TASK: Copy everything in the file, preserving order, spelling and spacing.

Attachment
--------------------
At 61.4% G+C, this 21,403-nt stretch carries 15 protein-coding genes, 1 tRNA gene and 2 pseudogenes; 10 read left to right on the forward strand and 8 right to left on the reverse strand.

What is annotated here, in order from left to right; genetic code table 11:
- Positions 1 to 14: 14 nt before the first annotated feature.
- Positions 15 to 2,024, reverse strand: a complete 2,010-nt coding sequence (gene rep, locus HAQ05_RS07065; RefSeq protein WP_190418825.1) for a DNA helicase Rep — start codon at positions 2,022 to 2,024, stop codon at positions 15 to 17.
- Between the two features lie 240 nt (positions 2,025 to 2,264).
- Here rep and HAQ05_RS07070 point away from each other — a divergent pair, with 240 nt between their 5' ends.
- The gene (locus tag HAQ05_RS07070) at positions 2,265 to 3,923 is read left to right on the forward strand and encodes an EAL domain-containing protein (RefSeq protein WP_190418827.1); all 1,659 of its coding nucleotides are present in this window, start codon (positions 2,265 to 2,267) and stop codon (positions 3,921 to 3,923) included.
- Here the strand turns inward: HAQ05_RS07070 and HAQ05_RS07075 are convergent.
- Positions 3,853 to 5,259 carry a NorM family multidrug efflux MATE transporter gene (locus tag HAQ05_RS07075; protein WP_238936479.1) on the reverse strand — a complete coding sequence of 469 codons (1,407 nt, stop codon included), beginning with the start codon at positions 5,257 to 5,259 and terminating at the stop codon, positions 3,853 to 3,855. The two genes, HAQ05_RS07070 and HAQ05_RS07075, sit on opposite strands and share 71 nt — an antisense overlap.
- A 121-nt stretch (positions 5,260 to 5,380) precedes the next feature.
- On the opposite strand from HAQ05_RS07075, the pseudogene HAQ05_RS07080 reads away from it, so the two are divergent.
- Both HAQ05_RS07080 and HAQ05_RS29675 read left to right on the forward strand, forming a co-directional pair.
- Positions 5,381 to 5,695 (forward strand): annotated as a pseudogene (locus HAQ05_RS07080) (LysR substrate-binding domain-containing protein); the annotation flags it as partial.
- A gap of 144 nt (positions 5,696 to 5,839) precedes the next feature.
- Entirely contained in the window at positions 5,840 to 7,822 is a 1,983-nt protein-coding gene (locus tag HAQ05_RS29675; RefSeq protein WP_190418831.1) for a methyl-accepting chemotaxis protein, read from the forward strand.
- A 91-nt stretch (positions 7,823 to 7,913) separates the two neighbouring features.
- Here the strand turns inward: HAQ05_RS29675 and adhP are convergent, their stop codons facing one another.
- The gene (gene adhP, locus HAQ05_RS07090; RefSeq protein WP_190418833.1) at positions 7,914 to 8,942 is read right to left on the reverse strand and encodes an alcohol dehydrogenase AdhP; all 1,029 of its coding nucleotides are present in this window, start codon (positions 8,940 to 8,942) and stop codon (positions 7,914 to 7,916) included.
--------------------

At 61.4% G+C, this 21,403-nt stretch carries 15 protein-coding genes, 1 tRNA gene and 2 pseudogenes; 10 read left to right on the forward strand and 8 right to left on the reverse strand.

What is annotated here, in order from left to right; genetic code table 11:
- Positions 1 to 14: 14 nt before the first annotated feature.
- Positions 15 to 2,024, reverse strand: a complete 2,010-nt coding sequence (gene rep, locus HAQ05_RS07065; RefSeq protein WP_190418825.1) for a DNA helicase Rep — start codon at positions 2,022 to 2,024, stop codon at positions 15 to 17.
- Between the two features lie 240 nt (positions 2,025 to 2,264).
- Here rep and HAQ05_RS07070 point away from each other — a divergent pair, with 240 nt between their 5' ends.
- The gene (locus tag HAQ05_RS07070) at positions 2,265 to 3,923 is read left to right on the forward strand and encodes an EAL domain-containing protein (RefSeq protein WP_190418827.1); all 1,659 of its coding nucleotides are present in this window, start codon (positions 2,265 to 2,267) and stop codon (positions 3,921 to 3,923) included.
- Here the strand turns inward: HAQ05_RS07070 and HAQ05_RS07075 are convergent.
- Positions 3,853 to 5,259 carry a NorM family multidrug efflux MATE transporter gene (locus tag HAQ05_RS07075; protein WP_238936479.1) on the reverse strand — a complete coding sequence of 469 codons (1,407 nt, stop codon included), beginning with the start codon at positions 5,257 to 5,259 and terminating at the stop codon, positions 3,853 to 3,855. The two genes, HAQ05_RS07070 and HAQ05_RS07075, sit on opposite strands and share 71 nt — an antisense overlap.
- A 121-nt stretch (positions 5,260 to 5,380) precedes the next feature.
- On the opposite strand from HAQ05_RS07075, the pseudogene HAQ05_RS07080 reads away from it, so the two are divergent.
- Both HAQ05_RS07080 and HAQ05_RS29675 read left to right on the forward strand, forming a co-directional pair.
- Positions 5,381 to 5,695 (forward strand): annotated as a pseudogene (locus HAQ05_RS07080) (LysR substrate-binding domain-containing protein); the annotation flags it as partial.
- A gap of 144 nt (positions 5,696 to 5,839) precedes the next feature.
- Entirely contained in the window at positions 5,840 to 7,822 is a 1,983-nt protein-coding gene (locus tag HAQ05_RS29675; RefSeq protein WP_190418831.1) for a methyl-accepting chemotaxis protein, read from the forward strand.
- A 91-nt stretch (positions 7,823 to 7,913) separates the two neighbouring features.
- Here the strand turns inward: HAQ05_RS29675 and adhP are convergent, their stop codons facing one another.
- The gene (gene adhP, locus HAQ05_RS07090; RefSeq protein WP_190418833.1) at positions 7,914 to 8,942 is read right to left on the reverse strand and encodes an alcohol dehydrogenase AdhP; all 1,029 of its coding nucleotides are present in this window, start codon (positions 8,940 to 8,942) and stop codon (positions 7,914 to 7,916) included.